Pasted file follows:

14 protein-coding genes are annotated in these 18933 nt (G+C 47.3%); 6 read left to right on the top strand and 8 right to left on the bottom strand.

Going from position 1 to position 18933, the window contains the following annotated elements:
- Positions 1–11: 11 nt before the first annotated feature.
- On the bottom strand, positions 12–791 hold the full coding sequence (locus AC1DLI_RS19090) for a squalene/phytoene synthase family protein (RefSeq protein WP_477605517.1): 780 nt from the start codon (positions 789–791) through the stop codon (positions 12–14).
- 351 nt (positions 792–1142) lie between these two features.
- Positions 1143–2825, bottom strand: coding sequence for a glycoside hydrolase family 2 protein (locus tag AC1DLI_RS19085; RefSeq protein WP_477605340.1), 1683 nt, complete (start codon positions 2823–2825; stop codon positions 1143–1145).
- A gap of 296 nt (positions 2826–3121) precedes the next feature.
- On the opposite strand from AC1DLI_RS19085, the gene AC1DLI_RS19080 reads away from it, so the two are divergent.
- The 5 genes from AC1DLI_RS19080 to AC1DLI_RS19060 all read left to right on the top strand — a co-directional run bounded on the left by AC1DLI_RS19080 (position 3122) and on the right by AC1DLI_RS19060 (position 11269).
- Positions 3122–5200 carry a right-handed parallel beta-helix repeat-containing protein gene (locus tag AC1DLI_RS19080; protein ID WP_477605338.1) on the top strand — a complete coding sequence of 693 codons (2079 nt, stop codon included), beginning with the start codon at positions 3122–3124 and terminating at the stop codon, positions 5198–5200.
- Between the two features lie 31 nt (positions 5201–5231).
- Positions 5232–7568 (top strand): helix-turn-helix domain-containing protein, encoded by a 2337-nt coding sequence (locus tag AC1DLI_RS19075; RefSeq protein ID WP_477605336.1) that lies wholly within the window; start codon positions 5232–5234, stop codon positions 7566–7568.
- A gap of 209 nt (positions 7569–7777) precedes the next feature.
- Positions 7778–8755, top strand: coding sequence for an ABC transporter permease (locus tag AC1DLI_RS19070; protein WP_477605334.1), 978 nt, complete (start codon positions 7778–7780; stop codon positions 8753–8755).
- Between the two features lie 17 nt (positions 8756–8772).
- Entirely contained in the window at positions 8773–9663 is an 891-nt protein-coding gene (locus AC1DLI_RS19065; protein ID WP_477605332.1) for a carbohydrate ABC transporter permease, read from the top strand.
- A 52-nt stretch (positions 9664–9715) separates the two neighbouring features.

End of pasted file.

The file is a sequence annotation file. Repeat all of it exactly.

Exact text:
14 protein-coding genes are annotated in these 18933 nt (G+C 47.3%); 6 read left to right on the top strand and 8 right to left on the bottom strand.

Going from position 1 to position 18933, the window contains the following annotated elements:
- Positions 1–11: 11 nt before the first annotated feature.
- On the bottom strand, positions 12–791 hold the full coding sequence (locus AC1DLI_RS19090) for a squalene/phytoene synthase family protein (RefSeq protein WP_477605517.1): 780 nt from the start codon (positions 789–791) through the stop codon (positions 12–14).
- 351 nt (positions 792–1142) lie between these two features.
- Positions 1143–2825, bottom strand: coding sequence for a glycoside hydrolase family 2 protein (locus tag AC1DLI_RS19085; RefSeq protein WP_477605340.1), 1683 nt, complete (start codon positions 2823–2825; stop codon positions 1143–1145).
- A gap of 296 nt (positions 2826–3121) precedes the next feature.
- On the opposite strand from AC1DLI_RS19085, the gene AC1DLI_RS19080 reads away from it, so the two are divergent.
- The 5 genes from AC1DLI_RS19080 to AC1DLI_RS19060 all read left to right on the top strand — a co-directional run bounded on the left by AC1DLI_RS19080 (position 3122) and on the right by AC1DLI_RS19060 (position 11269).
- Positions 3122–5200 carry a right-handed parallel beta-helix repeat-containing protein gene (locus tag AC1DLI_RS19080; protein ID WP_477605338.1) on the top strand — a complete coding sequence of 693 codons (2079 nt, stop codon included), beginning with the start codon at positions 3122–3124 and terminating at the stop codon, positions 5198–5200.
- Between the two features lie 31 nt (positions 5201–5231).
- Positions 5232–7568 (top strand): helix-turn-helix domain-containing protein, encoded by a 2337-nt coding sequence (locus tag AC1DLI_RS19075; RefSeq protein ID WP_477605336.1) that lies wholly within the window; start codon positions 5232–5234, stop codon positions 7566–7568.
- A gap of 209 nt (positions 7569–7777) precedes the next feature.
- Positions 7778–8755, top strand: coding sequence for an ABC transporter permease (locus tag AC1DLI_RS19070; protein WP_477605334.1), 978 nt, complete (start codon positions 7778–7780; stop codon positions 8753–8755).
- Between the two features lie 17 nt (positions 8756–8772).
- Entirely contained in the window at positions 8773–9663 is an 891-nt protein-coding gene (locus AC1DLI_RS19065; protein ID WP_477605332.1) for a carbohydrate ABC transporter permease, read from the top strand.
- A 52-nt stretch (positions 9664–9715) separates the two neighbouring features.